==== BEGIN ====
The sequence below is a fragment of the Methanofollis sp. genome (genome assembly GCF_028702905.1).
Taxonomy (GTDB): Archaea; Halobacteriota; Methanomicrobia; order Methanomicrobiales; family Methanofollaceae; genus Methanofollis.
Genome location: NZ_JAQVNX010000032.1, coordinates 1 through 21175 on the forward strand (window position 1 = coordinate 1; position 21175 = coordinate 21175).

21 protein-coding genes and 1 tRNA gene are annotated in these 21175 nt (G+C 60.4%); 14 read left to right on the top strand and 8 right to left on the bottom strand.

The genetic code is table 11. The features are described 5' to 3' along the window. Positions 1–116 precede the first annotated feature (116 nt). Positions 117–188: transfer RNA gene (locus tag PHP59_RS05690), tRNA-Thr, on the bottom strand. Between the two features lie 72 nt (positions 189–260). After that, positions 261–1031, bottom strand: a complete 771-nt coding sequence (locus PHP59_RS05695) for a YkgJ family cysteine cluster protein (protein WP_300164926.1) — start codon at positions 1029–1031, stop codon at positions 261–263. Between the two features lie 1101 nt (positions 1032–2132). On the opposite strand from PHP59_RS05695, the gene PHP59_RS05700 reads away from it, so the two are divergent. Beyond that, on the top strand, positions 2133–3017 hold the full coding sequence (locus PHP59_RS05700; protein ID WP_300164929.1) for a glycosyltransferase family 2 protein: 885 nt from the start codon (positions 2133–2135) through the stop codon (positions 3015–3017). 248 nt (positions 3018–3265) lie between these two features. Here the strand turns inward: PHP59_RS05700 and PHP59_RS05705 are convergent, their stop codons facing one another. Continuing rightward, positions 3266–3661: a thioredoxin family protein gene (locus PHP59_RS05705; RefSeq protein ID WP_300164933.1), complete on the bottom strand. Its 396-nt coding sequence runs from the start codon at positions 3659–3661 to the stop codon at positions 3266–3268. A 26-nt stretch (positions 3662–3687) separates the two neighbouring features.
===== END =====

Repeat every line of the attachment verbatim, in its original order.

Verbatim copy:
The sequence below is a fragment of the Methanofollis sp. genome (genome assembly GCF_028702905.1).
Taxonomy (GTDB): Archaea; Halobacteriota; Methanomicrobia; order Methanomicrobiales; family Methanofollaceae; genus Methanofollis.
Genome location: NZ_JAQVNX010000032.1, coordinates 1 through 21175 on the forward strand (window position 1 = coordinate 1; position 21175 = coordinate 21175).

21 protein-coding genes and 1 tRNA gene are annotated in these 21175 nt (G+C 60.4%); 14 read left to right on the top strand and 8 right to left on the bottom strand.

The genetic code is table 11. The features are described 5' to 3' along the window. Positions 1–116 precede the first annotated feature (116 nt). Positions 117–188: transfer RNA gene (locus tag PHP59_RS05690), tRNA-Thr, on the bottom strand. Between the two features lie 72 nt (positions 189–260). After that, positions 261–1031, bottom strand: a complete 771-nt coding sequence (locus PHP59_RS05695) for a YkgJ family cysteine cluster protein (protein WP_300164926.1) — start codon at positions 1029–1031, stop codon at positions 261–263. Between the two features lie 1101 nt (positions 1032–2132). On the opposite strand from PHP59_RS05695, the gene PHP59_RS05700 reads away from it, so the two are divergent. Beyond that, on the top strand, positions 2133–3017 hold the full coding sequence (locus PHP59_RS05700; protein ID WP_300164929.1) for a glycosyltransferase family 2 protein: 885 nt from the start codon (positions 2133–2135) through the stop codon (positions 3015–3017). 248 nt (positions 3018–3265) lie between these two features. Here the strand turns inward: PHP59_RS05700 and PHP59_RS05705 are convergent, their stop codons facing one another. Continuing rightward, positions 3266–3661: a thioredoxin family protein gene (locus PHP59_RS05705; RefSeq protein ID WP_300164933.1), complete on the bottom strand. Its 396-nt coding sequence runs from the start codon at positions 3659–3661 to the stop codon at positions 3266–3268. A 26-nt stretch (positions 3662–3687) separates the two neighbouring features.